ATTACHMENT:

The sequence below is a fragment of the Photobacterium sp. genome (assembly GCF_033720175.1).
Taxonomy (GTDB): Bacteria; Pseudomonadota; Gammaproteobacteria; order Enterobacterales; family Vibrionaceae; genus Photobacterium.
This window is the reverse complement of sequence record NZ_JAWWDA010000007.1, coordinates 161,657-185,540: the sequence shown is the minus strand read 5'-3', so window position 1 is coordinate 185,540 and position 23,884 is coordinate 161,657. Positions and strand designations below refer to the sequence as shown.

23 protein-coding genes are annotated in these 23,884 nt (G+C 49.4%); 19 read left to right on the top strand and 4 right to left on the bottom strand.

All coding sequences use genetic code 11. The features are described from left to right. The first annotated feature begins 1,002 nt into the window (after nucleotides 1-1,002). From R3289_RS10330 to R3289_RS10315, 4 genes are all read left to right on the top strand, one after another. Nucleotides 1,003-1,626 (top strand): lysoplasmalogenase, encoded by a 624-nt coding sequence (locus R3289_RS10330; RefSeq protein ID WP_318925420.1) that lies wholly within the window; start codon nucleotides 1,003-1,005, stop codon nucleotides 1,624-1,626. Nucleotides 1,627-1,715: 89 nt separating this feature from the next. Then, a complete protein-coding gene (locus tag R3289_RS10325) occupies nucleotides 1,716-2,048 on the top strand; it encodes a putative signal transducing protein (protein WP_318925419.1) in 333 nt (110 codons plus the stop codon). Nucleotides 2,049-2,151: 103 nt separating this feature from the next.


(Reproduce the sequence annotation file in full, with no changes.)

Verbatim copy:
The sequence below is a fragment of the Photobacterium sp. genome (assembly GCF_033720175.1).
Taxonomy (GTDB): Bacteria; Pseudomonadota; Gammaproteobacteria; order Enterobacterales; family Vibrionaceae; genus Photobacterium.
This window is the reverse complement of sequence record NZ_JAWWDA010000007.1, coordinates 161,657-185,540: the sequence shown is the minus strand read 5'-3', so window position 1 is coordinate 185,540 and position 23,884 is coordinate 161,657. Positions and strand designations below refer to the sequence as shown.

23 protein-coding genes are annotated in these 23,884 nt (G+C 49.4%); 19 read left to right on the top strand and 4 right to left on the bottom strand.

All coding sequences use genetic code 11. The features are described from left to right. The first annotated feature begins 1,002 nt into the window (after nucleotides 1-1,002). From R3289_RS10330 to R3289_RS10315, 4 genes are all read left to right on the top strand, one after another. Nucleotides 1,003-1,626 (top strand): lysoplasmalogenase, encoded by a 624-nt coding sequence (locus R3289_RS10330; RefSeq protein ID WP_318925420.1) that lies wholly within the window; start codon nucleotides 1,003-1,005, stop codon nucleotides 1,624-1,626. Nucleotides 1,627-1,715: 89 nt separating this feature from the next. Then, a complete protein-coding gene (locus tag R3289_RS10325) occupies nucleotides 1,716-2,048 on the top strand; it encodes a putative signal transducing protein (protein WP_318925419.1) in 333 nt (110 codons plus the stop codon). Nucleotides 2,049-2,151: 103 nt separating this feature from the next.